According to the AAP, room sharing is recommended until at least six months of age and ideally before one year of age. Once you've reached the 12-month mark — aka toddlerhood — it is perfectly acceptable to allow your toddler to sleep in their own room. 

However, if you prefer to continue co-sleeping with your little snuggle bug, that's A-OK too.  

Every family is different. Find what works for you and stick with it. 

What Can I Do To Help My Toddler Sleep Safely?

There are many things you can do to help your little wiggle worm snooze safely, such as:

Transition to a Toddler Bed When Ready

As mentioned a little earlier, toddlers love to climb, and if given a chance, they will hop right out of their crib and pitter-patter down the hall and into your arms. While not all tiny tots are escape artists — if yours is, it's time to consider a toddler bed

That being said, as a general rule, parents should make the switch before their little explorer can climb out as they can possibly hurt themselves. Most toddlers develop the ability to climb over the crib rail when they are 35 inches tall and between 18 and 24 months of age. 

Of course, some little ones are particularly nimble and will attempt to escape sooner  – at which point they should be moved to a "big kid" bed – while less daredevil types will not try to hop out at all.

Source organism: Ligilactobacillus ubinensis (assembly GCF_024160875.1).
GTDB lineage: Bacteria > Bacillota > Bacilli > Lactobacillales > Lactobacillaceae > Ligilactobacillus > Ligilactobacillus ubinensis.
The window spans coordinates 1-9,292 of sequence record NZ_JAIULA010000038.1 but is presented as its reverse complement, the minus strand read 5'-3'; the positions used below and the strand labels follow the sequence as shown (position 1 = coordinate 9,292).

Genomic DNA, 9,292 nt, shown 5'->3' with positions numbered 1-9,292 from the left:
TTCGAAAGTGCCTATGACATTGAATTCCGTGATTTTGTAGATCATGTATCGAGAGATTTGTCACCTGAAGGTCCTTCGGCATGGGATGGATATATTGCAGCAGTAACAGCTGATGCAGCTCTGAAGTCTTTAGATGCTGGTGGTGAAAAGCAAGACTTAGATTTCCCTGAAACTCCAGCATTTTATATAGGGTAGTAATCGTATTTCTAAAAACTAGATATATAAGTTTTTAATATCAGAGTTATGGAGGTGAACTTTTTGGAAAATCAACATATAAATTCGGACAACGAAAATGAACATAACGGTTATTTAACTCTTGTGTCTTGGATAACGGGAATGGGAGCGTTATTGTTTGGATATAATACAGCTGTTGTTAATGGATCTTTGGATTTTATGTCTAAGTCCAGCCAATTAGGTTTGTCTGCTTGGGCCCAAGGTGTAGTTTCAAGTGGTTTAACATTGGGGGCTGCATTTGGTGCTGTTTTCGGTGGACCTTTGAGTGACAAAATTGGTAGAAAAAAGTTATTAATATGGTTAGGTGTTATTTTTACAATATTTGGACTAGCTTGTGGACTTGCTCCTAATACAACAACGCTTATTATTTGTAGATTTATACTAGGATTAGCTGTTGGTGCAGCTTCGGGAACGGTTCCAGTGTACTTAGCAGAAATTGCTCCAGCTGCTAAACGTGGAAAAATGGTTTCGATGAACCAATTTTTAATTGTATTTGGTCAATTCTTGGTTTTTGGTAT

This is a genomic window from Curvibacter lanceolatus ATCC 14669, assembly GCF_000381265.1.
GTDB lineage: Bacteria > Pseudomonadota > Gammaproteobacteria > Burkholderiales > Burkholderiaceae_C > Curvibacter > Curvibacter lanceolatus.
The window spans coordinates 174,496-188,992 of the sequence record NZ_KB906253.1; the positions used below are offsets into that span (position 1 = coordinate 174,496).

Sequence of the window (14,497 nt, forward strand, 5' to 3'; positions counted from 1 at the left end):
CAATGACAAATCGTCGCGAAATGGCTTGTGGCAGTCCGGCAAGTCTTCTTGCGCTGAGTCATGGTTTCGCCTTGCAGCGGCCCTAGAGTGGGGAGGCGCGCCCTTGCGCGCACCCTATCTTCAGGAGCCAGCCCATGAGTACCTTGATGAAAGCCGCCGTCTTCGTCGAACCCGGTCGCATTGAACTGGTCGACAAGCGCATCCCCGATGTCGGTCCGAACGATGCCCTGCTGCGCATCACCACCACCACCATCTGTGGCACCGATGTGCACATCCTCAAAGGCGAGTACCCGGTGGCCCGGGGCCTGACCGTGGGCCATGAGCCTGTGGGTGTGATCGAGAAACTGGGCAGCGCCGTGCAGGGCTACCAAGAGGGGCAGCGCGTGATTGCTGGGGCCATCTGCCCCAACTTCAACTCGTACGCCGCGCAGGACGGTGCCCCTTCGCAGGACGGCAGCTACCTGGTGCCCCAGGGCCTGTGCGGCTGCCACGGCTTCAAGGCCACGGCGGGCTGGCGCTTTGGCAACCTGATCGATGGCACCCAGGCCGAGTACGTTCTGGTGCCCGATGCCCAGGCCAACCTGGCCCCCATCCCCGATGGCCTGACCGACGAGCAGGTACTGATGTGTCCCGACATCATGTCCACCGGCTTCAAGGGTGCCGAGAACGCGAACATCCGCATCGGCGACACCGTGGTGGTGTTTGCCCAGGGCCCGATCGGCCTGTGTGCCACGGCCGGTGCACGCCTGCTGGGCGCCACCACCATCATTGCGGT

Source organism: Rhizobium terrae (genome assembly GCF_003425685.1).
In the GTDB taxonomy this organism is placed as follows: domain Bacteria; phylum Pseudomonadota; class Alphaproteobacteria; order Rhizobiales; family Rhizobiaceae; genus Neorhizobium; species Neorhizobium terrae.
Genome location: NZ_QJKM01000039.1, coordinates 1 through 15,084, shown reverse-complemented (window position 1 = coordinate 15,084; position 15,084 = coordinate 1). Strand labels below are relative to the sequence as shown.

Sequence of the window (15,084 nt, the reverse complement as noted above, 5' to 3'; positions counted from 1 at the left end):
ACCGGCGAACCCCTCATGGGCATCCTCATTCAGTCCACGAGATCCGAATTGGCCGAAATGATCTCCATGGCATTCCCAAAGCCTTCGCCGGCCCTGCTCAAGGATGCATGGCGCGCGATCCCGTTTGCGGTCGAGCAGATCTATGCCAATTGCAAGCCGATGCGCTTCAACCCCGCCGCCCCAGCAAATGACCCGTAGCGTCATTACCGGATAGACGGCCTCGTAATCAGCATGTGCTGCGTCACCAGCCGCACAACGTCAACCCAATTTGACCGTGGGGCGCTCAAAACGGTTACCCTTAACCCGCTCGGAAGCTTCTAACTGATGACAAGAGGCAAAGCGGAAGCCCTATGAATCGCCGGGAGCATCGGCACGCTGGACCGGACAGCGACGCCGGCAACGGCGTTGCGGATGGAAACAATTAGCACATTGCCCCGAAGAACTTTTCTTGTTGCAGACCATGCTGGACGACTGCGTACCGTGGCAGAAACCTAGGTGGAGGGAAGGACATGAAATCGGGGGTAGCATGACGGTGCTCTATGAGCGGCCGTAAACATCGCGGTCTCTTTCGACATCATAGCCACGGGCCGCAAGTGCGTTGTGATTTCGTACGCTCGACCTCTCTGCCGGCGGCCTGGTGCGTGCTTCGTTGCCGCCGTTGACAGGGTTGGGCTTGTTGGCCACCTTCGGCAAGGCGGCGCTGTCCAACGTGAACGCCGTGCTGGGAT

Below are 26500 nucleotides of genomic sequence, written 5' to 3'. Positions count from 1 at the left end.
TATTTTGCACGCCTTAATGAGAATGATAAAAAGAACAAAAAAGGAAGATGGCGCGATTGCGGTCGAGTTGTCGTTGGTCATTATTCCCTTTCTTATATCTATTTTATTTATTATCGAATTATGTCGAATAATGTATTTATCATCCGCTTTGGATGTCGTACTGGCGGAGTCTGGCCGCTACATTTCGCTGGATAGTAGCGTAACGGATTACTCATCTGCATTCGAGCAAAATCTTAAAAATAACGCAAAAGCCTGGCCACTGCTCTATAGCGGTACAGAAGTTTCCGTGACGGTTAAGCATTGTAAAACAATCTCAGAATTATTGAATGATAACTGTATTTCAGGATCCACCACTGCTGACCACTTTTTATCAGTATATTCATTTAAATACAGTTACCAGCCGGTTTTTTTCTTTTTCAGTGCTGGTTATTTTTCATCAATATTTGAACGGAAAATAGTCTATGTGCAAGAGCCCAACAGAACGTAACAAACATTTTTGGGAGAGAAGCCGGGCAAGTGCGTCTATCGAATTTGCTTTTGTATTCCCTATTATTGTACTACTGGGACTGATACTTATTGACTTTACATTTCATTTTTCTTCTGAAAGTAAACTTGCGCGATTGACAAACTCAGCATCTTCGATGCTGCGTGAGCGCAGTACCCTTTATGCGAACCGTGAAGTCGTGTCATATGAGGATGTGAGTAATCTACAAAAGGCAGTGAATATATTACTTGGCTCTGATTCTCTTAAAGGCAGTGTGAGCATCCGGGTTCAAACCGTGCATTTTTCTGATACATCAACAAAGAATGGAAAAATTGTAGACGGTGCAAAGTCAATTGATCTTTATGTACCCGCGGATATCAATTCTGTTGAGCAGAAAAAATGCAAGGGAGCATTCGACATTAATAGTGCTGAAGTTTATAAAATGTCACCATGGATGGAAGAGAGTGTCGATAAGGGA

Use Side Rails

Toddlers often wiggle and squirm in their sleep, so it's important that parents opt for a toddler bed with safety rails to prevent falls. 

Many toddler beds are small, low to the ground, and have built-in side rails. However, if you purchase a toddler bed that isn't fully equipped with guard rails, you can purchase and install them yourself. 

Let Your Toddler Sleep However Is Comfortable

According to the National Institute of Child Health and Development and the AAP, it is recommended to place your baby on their back to sleep until they reach about 12 to 18 months of age. 

However, it's A-OK if your toddler repositions themselves onto their tummy or side. 

Once you transition to a "big kid" bed, your tiny tot may start crawling (or climbing) into bed themselves — and they can put themselves to bed in whatever position they find most comfortable. 

Keep Crib Mattress on Lowest Setting

Is your tiny tot still in the crib? To prevent them from exploring their newfound climbing skills, be sure to keep the crib mattress on the lowest setting and side rails up. 

In addition, avoid putting anything in the crib that your curious tot could step on to help them climb out, like bumpers or stuffed toys.   

Create a Safe Sleeping Space

These tiny growing bodies mean they can reach and grab for things that previously were out of their reach. So, to keep your curious toddler safe and sound, be sure not to place their crib or "big kid" bed near any:

  • Windows
  • Electrical outlets
  • Shelves
  • Drapes/curtains
  • Picture frames
  • Wall hooks

Put simply, if the sleeping space is in a position where your toddler can pull something into bed with them — it's not safe. You never know what your curious tot is going to try to investigate, so the safest approach is to remove all potential hazards ahead of time. 

Be Consistent